alexa Toll-like receptor 4 has an essential role in early skin wound healing.
Diabetes & Endocrinology

Diabetes & Endocrinology

Journal of Diabetes & Metabolism

Author(s): Chen L, Guo S, Ranzer MJ, DiPietro LA

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Abstract Toll-like receptor 4 (TLR4) has a key role in the initiation of innate immunity and in the regulation of adaptive immune responses. Using microarray analysis and PCR, TLR4 expression was observed to increase in murine skin wounds at the early stages. The cellular location of TLR4 was primarily in keratinocytes at the wound edges. The closure of excisional wounds was significantly delayed in TLR4-deficient (C3H/HeJ) as compared with wild-type mice, and both IL-1β and IL-6 production were significantly lower in the wounds of TLR4-deficient mice. EGF also markedly decreased in the wound edge of epidermis in TLR4-deficient mice. In vitro studies confirmed that a wound stimulus induces TLR4 mRNA expression in primary normal human epidermal keratinocytes (NHEK). In vitro injury also induced the phosphorylation of p38 and JNK MAPK (Jun N-terminal kinase mitogen-activated protein kinase) and the expression of IL-1β and tumor necrosis factor-α by NHEK. Blockade of TLR4 delayed NHEK migration and abolished the phosphorylation of p38 and JNK MAPK, and blockade of TLR4 and/or p38/JNK abolished IL-1β production. The results suggest that inflammatory cytokine production by injured NHEK is stimulated via the TLR4-p38 and JNK MAPK signaling pathway. Together, the results provide evidence for a role of TLR4 at sites of injury, and suggest that TLR4 is an important regulator of wound inflammation.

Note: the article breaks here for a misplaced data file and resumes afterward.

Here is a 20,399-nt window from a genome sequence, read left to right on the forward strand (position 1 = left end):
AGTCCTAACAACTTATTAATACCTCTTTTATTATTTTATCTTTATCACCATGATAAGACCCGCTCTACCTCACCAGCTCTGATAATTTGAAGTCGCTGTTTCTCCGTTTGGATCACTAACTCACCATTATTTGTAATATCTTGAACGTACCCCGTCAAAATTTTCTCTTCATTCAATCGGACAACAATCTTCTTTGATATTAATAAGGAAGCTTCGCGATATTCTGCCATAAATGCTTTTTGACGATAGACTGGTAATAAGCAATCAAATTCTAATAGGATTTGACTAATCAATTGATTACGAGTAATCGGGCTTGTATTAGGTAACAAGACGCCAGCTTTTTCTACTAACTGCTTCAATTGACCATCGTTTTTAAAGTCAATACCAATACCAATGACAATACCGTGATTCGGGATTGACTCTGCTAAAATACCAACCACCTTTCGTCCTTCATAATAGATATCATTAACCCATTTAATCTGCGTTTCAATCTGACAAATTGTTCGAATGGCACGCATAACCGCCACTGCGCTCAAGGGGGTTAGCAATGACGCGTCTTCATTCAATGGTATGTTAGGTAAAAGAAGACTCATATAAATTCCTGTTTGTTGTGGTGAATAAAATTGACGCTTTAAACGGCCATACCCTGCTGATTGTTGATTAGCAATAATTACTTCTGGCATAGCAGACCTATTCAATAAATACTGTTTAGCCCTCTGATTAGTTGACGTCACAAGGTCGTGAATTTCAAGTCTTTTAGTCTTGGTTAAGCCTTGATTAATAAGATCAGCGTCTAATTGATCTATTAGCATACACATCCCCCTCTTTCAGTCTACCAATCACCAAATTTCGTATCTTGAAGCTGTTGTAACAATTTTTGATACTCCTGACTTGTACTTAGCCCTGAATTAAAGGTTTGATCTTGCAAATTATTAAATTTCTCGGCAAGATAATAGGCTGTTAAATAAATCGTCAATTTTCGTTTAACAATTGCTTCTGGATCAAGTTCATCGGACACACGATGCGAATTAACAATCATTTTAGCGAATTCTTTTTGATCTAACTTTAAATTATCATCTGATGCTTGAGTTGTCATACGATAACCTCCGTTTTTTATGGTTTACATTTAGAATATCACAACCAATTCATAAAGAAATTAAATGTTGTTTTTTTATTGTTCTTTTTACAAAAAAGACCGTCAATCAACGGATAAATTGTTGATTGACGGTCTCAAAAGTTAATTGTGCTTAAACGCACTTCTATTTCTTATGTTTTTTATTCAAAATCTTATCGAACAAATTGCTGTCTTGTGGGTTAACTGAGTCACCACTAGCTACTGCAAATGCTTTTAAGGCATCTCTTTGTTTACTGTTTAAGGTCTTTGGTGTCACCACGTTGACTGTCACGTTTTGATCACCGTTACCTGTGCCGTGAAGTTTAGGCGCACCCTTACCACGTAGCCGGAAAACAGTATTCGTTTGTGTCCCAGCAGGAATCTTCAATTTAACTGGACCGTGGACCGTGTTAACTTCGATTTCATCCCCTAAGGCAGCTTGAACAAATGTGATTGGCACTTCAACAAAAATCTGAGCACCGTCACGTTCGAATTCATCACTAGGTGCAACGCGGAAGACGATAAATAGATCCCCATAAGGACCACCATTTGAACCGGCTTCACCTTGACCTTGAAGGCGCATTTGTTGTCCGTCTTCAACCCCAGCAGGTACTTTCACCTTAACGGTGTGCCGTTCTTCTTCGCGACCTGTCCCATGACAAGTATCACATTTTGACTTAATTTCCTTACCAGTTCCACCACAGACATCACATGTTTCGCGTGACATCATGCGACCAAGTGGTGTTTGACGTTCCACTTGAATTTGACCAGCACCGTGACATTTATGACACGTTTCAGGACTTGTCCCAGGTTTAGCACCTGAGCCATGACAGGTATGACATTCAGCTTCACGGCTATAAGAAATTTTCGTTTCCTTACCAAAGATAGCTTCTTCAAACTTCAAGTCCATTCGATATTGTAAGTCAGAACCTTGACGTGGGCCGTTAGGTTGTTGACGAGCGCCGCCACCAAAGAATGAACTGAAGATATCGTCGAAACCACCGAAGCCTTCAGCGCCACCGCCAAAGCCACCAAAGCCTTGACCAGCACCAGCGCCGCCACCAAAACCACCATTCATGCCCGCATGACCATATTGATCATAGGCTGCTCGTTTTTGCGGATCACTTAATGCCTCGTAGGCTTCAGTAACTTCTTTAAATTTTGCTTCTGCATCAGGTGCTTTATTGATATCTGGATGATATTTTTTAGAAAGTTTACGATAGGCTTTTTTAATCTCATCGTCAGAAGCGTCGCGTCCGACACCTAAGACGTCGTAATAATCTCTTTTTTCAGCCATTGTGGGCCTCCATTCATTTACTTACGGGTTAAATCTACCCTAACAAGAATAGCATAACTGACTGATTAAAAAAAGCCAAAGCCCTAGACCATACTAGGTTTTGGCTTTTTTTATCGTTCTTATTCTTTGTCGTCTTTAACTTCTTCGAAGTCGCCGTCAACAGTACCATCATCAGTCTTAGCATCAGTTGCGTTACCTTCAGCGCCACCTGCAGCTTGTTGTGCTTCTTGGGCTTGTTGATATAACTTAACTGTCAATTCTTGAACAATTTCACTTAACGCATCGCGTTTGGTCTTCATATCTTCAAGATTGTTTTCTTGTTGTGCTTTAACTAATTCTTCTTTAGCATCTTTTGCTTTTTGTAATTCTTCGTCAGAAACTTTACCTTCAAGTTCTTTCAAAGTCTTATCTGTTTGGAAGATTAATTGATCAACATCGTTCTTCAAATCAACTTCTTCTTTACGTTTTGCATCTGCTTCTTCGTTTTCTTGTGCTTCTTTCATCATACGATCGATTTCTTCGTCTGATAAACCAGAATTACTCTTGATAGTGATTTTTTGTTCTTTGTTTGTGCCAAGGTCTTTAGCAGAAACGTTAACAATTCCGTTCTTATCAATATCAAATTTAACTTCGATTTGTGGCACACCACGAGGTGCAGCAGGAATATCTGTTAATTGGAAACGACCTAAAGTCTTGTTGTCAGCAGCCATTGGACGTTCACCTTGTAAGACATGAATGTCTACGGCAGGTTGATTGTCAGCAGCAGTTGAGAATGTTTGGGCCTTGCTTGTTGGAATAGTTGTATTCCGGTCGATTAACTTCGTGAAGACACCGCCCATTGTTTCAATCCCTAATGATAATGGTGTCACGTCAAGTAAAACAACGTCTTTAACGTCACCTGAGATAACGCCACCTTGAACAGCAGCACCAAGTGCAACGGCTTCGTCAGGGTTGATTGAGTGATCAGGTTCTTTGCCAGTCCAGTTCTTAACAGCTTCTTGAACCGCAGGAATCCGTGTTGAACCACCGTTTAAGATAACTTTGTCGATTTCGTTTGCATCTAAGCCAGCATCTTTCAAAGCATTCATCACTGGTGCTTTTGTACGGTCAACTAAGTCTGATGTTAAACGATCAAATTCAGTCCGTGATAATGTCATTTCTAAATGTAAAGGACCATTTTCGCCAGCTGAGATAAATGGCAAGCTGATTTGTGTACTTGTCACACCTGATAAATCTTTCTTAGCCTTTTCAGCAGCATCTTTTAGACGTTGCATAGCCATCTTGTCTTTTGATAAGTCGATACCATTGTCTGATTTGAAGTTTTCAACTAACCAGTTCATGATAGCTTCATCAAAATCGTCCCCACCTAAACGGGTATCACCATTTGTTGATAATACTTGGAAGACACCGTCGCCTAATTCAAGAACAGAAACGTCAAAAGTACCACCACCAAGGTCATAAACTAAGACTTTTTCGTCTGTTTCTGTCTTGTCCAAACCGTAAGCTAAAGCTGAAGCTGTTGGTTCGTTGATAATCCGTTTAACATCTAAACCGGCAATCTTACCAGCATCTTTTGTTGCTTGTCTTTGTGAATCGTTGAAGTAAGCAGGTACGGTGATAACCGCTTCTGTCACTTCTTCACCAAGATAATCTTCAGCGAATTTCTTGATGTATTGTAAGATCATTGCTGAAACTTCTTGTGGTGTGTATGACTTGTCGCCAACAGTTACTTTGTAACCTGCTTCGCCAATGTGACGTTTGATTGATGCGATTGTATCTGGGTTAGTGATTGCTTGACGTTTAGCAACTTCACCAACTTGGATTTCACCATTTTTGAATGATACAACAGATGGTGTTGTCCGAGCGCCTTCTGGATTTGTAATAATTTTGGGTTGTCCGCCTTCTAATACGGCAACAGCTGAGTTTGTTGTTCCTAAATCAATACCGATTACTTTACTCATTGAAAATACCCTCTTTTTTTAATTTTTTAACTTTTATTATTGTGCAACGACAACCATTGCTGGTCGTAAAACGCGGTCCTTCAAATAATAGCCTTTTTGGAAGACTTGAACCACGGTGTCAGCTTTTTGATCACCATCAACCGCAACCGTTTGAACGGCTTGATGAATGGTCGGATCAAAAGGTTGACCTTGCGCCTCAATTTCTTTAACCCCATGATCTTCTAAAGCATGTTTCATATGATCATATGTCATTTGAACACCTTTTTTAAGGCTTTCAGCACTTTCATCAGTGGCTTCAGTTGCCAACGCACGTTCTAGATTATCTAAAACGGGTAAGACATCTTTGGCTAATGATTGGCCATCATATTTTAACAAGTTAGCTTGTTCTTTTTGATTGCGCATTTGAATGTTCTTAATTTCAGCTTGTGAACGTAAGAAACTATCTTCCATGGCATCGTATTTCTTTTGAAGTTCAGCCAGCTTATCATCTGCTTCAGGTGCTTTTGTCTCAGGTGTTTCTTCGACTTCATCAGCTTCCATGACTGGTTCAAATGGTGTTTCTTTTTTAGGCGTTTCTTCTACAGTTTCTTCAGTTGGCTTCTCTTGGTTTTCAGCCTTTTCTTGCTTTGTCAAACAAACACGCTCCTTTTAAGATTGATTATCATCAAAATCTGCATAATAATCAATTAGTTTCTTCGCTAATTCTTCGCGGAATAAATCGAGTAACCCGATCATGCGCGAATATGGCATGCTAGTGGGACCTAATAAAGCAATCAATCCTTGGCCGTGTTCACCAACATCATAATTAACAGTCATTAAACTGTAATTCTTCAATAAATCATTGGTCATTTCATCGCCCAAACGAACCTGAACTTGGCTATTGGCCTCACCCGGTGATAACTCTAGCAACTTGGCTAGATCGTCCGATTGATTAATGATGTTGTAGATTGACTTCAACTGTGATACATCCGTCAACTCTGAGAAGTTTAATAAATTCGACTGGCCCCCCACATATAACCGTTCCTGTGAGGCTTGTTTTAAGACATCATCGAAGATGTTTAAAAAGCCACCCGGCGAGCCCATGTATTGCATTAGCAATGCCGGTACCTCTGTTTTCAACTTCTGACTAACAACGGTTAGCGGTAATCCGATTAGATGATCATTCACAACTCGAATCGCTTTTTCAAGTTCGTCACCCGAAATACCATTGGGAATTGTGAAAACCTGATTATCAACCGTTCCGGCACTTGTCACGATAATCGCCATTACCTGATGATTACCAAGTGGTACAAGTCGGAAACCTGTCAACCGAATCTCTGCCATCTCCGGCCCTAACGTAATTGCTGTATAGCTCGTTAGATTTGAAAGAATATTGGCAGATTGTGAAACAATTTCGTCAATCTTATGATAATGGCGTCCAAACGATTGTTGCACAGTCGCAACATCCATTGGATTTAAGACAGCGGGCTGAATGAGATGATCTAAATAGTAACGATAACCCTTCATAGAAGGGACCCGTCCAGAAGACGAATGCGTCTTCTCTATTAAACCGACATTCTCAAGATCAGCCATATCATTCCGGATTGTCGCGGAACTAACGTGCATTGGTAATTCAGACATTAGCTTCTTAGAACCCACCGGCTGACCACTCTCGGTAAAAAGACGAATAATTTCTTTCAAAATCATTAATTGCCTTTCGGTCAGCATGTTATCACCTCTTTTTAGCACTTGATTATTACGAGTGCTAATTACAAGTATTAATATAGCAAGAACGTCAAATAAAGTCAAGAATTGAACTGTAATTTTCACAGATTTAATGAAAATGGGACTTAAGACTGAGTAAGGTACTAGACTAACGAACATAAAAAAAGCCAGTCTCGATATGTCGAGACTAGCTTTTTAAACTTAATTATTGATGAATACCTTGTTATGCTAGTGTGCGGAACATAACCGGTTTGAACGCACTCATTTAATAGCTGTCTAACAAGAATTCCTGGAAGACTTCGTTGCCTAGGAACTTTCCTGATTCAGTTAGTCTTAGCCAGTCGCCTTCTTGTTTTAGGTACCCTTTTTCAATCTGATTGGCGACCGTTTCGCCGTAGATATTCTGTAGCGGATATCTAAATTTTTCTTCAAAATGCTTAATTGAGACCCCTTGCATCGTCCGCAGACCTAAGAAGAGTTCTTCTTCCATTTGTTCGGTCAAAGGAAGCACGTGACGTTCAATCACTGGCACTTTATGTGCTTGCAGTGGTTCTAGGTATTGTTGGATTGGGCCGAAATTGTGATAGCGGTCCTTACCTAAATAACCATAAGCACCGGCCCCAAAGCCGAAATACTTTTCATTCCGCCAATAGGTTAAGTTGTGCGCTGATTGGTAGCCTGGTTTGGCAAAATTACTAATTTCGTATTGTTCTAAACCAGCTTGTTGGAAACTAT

This article was published in J Invest Dermatol and referenced in Journal of Diabetes & Metabolism

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